With the wind in my face, I pictured myself doing wheelies and cutting donuts in front of Betty Jean “Big T” Jordan's house... ah yes; “Fireball Eddy” was on top of the world! Father kept his thumb on the horn past the Walker place, across the branch; through the pine thicket right up to the front gate... it was a hell of a ride! To this day I remember the thrill of riding running-boards! 

After officially kicking a tire and inspecting under the hood, I opened the hatch to the rumble seat... it was like new! It even had that unique showroom smell! Apparently the old gent had never opened or used the seat! Bro and I jumped into the hatch claiming the seat as ours forever! The brown shiny stitched leather was soft and cool to the touch... it was a marvelous machine!

Making slobbery motor sounds and shifting imaginary gears, we sat in the rumble seat until called to supper. Thinking back, the scene was not unlike “Dude Lester” in Erskine Caldwell’s classic “Tobacco Road.” In fact many locals, including my own family could have easily stepped from the pages of the novel.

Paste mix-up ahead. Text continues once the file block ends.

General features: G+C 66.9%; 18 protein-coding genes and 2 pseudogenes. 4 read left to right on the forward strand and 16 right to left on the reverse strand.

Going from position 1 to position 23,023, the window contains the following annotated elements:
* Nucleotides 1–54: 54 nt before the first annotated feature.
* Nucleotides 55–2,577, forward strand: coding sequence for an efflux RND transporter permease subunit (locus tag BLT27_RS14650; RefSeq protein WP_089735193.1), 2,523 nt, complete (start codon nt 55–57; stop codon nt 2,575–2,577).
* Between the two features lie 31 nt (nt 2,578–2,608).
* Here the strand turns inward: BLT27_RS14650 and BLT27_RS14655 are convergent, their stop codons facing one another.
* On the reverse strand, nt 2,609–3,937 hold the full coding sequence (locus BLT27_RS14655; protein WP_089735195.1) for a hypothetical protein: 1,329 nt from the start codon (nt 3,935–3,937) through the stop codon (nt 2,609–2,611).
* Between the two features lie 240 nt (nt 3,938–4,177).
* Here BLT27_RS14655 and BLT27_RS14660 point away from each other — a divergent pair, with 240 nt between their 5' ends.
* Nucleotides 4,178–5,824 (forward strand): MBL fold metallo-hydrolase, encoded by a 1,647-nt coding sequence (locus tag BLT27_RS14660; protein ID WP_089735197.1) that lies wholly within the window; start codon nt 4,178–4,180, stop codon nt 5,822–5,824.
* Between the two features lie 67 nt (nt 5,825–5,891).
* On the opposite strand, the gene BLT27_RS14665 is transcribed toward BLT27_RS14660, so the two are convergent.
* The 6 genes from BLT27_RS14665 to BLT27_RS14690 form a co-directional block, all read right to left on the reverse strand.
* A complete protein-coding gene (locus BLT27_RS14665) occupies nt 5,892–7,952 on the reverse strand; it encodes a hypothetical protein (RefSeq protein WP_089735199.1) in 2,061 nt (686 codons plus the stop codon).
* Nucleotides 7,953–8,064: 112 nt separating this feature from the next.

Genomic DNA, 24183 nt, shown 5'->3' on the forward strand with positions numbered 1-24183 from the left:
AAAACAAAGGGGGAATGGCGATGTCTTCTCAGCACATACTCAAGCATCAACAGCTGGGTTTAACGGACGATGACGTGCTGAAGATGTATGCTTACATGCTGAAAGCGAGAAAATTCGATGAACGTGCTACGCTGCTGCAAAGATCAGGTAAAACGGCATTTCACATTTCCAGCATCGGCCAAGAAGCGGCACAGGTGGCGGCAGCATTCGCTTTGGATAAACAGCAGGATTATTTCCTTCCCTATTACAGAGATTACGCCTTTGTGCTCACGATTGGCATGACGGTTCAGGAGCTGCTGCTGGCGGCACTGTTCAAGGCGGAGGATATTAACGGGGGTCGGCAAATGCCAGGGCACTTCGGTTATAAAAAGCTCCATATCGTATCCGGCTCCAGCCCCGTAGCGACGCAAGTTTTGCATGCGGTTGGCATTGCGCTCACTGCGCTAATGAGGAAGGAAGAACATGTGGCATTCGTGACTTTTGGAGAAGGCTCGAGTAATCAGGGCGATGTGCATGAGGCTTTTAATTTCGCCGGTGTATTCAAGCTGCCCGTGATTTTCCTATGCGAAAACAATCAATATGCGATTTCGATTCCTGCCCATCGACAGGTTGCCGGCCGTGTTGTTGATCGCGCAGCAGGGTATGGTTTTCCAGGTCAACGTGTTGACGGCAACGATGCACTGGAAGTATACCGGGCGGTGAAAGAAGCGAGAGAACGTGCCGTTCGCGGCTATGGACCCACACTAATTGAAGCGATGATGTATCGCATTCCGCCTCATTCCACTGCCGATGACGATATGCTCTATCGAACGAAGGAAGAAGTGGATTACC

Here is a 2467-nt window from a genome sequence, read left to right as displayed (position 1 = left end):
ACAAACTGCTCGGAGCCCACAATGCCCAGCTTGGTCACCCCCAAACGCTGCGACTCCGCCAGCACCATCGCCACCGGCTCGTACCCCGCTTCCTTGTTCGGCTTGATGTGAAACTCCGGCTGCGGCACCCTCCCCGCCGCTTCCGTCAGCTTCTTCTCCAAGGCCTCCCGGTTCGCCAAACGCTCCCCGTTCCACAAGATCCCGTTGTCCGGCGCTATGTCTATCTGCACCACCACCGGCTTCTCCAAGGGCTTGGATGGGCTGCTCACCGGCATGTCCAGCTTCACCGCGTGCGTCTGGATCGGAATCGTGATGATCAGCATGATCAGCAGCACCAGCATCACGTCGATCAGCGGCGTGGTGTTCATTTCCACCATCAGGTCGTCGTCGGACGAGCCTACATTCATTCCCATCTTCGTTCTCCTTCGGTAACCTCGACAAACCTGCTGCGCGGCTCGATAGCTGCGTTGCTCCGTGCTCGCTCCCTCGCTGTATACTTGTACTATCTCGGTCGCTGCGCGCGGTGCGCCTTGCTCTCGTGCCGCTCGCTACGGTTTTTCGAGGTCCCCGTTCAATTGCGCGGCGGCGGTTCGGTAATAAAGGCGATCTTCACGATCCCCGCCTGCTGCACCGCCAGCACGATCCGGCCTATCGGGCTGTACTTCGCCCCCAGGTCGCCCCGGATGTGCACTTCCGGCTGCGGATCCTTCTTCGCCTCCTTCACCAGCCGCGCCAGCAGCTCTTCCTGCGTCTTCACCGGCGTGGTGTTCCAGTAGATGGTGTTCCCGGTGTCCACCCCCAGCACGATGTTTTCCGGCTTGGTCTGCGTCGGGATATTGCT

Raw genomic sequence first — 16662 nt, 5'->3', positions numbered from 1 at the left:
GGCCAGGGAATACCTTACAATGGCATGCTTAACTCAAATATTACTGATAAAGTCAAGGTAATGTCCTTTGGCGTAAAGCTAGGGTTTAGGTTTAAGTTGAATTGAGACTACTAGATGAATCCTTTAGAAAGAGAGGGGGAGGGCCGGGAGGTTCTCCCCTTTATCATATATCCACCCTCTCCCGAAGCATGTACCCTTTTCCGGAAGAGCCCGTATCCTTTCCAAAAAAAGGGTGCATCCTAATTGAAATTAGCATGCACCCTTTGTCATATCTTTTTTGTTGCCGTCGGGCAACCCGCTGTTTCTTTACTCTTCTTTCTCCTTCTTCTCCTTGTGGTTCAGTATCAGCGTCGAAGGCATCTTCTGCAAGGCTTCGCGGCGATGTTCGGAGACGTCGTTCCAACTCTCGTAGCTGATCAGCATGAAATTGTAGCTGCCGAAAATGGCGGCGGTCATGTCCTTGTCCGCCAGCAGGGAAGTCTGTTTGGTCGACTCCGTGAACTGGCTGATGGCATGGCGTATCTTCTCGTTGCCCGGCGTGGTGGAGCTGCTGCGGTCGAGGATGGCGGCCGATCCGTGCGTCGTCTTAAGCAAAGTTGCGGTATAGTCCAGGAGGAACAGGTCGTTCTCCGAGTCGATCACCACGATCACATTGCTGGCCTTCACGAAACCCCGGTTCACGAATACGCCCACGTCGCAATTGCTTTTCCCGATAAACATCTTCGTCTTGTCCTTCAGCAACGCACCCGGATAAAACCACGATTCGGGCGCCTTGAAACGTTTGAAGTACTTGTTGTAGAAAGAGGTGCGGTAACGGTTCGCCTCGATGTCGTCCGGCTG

As is customary, a new vehicle must be shown off... it is as American as apple-pie! Our small farm community's center of social activities was Arlie Sinclair’s gas station and mercantile store a few miles up the dirt road in Snipesville. Nestled against a backdrop of scrub oaks and long-leaf pines, the store was strategically located in the south fork of a five dirt road intersection. The metropolitan area consisted of Arlie’s store, a rundown eight-room elementary school with adjoining soup kitchen and the principal's quarters. The towns only other residents were a chewed-eared coonhound and a three-legged birddog called “Tripod.” The old hound was affectionately dubbed Mayor. His Honor's office was under the store's front overhang next to the Quaker Oil rack.